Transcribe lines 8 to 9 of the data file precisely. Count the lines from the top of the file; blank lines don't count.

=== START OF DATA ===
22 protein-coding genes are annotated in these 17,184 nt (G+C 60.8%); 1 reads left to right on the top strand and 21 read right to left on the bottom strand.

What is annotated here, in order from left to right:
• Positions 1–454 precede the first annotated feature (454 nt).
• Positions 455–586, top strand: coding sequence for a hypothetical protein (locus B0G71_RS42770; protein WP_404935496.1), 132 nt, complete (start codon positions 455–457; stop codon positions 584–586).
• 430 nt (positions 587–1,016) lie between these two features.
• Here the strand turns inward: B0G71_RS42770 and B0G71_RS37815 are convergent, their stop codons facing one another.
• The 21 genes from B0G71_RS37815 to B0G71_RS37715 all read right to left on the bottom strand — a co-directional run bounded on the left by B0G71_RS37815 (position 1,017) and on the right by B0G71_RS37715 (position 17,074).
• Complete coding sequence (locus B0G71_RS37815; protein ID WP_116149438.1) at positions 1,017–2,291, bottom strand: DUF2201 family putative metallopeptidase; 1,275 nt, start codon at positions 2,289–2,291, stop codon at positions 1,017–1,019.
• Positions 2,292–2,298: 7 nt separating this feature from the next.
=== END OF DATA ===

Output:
• Complete coding sequence (locus B0G71_RS37815; protein ID WP_116149438.1) at positions 1,017–2,291, bottom strand: DUF2201 family putative metallopeptidase; 1,275 nt, start codon at positions 2,289–2,291, stop codon at positions 1,017–1,019.
• Positions 2,292–2,298: 7 nt separating this feature from the next.